I have the same problem...I’m 20....I get some social satisfaction out of Yahoo and it helps to hear from people like you who are struggling with the same problem and It makes me feel better.

Anonymous said...

I think what would be best for you is to have a couple of close friends. You might be able to meet people with similar interests online, who live near you.

Anonymous said...

I'd also spend time on online communities, like RPGs (text based, so there was a lot of discussion going on in the forums), and while that's not a substitute for friends (in fact, some studies have shown that when you replace real relationships with online ones it can contribute to depression), it seemed to be enough for me.

Anonymous said...

If you're like that, it would explain why having a boyfriend helps - because that one deep connection is pretty much enough.

Anonymous said...

I'm like you, I've always found socializing difficult (social phobia), but I have no problem understanding people. I'm just very insecure, and my nerves get in the way of saying and doing the right things. While I meet some of the criteria for Asperger's, I'm pretty sure I don't have it. I think some of the symptoms just overlap with other disorders like social phobia and schizotypal and schizoid personality disorders (a couple of weird ones that I meet a lot of the criteria for).

Anonymous said...

I'm not sure if I have Aspergers but I am 23 and my whole life I have felt very different from everyone else, socializing was always hard for me. I can pick up on social cues and I understand people's emotions but I'm a loner type and I've never had very many friends. I usually have a bf, which helps, but right now I do not. I try to develop hobbies and to make happy, but when I'm not around people I feel so lonely. What do you do when you don't have friends? How to you keep from being lonely?

Anonymous said...

It sounds like you might not have Asperger's. They generally aren't good at picking up on social cues etc., which is why they're bad at socializing. They can't relate to people very well or feel empathy towards people. In your case it sounds like something else is causing socializing to be hard for you.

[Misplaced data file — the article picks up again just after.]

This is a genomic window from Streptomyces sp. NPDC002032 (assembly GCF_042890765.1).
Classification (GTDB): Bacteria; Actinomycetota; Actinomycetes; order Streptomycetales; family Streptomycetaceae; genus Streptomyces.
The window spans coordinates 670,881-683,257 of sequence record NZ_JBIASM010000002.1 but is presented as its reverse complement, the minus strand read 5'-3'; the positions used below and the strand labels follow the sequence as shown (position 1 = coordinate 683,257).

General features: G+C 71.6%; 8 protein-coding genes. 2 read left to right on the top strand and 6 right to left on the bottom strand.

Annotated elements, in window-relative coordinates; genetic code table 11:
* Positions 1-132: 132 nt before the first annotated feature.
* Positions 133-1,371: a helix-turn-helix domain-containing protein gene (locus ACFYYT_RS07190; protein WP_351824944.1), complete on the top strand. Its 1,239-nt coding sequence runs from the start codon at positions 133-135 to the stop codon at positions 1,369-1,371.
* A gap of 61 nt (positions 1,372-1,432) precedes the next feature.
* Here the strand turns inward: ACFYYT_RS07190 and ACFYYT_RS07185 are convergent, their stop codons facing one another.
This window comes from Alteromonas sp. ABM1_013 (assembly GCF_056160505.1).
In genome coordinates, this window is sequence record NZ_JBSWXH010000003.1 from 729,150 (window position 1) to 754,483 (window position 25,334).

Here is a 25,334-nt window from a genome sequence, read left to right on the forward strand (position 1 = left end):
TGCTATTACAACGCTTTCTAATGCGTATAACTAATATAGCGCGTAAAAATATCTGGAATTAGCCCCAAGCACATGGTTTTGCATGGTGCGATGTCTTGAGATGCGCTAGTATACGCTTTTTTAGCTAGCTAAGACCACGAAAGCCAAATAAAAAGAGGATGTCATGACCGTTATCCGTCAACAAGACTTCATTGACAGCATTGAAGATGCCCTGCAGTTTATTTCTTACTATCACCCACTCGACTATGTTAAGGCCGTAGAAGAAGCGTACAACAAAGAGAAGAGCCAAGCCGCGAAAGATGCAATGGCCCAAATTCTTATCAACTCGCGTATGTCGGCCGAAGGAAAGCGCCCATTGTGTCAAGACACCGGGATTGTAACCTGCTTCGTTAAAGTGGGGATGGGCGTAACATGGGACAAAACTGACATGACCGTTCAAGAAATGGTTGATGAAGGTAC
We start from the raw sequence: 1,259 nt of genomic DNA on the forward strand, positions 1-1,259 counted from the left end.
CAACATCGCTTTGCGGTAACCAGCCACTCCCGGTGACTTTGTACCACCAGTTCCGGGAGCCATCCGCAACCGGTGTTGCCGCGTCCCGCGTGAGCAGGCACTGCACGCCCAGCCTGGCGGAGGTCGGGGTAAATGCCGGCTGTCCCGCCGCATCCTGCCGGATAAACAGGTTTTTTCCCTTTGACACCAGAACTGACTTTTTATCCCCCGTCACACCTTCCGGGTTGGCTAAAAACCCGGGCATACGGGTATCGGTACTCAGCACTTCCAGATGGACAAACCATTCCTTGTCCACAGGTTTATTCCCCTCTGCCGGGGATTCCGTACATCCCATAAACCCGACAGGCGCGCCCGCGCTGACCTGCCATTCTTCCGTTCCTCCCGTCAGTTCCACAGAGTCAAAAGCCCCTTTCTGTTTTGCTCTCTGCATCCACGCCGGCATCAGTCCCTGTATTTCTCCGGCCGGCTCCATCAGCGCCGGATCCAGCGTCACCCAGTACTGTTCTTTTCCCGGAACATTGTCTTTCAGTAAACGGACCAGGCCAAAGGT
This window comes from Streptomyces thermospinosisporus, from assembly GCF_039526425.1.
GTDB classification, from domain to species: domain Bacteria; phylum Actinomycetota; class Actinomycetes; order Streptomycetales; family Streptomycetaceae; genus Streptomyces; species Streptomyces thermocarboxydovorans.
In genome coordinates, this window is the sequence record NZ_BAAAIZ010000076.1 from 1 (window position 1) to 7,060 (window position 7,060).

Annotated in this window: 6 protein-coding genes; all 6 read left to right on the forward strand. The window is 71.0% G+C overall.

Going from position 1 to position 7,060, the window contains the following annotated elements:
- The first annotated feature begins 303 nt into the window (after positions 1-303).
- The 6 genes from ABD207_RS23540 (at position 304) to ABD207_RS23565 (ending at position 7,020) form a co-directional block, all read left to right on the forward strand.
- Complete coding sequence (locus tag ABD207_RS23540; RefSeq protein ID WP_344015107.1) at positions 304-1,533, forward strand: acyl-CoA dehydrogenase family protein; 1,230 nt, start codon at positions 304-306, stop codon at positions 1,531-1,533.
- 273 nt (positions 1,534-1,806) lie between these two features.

Anonymous said...

Well, The BF thing is good. I'm 16 with aspergers and never been kissed so at least you got something going for you, I’ve only really started socializing recently. But for the past few years I was horribly lonely and depressed. (And not just fake emo depressed). Like I really had no-one. I've always found hobbies to be helpful (personally I just played chess a lot) but if they haven't worked for you I'm not sure... Video games can help but I'm too sure about it if you’re a girl. Try Sims maybe? Lol

Anonymous said...

When I didn't have friends, which I pretty much didn't in the last couple of years of high school (I could have hung out with people if I wanted but I couldn't be bothered because I didn't like them that much), I didn't feel all that lonely because my passion in life was poetry and other writing. I'd read a lot and write poetry and that strangely sort of fills the gap pretty well. I suppose because poetry is so personal and reading other people's poetry is like having them speak to you. And poets are often lonely, sensitive types, so I could relate to what they were saying. Maybe there's something like that for you?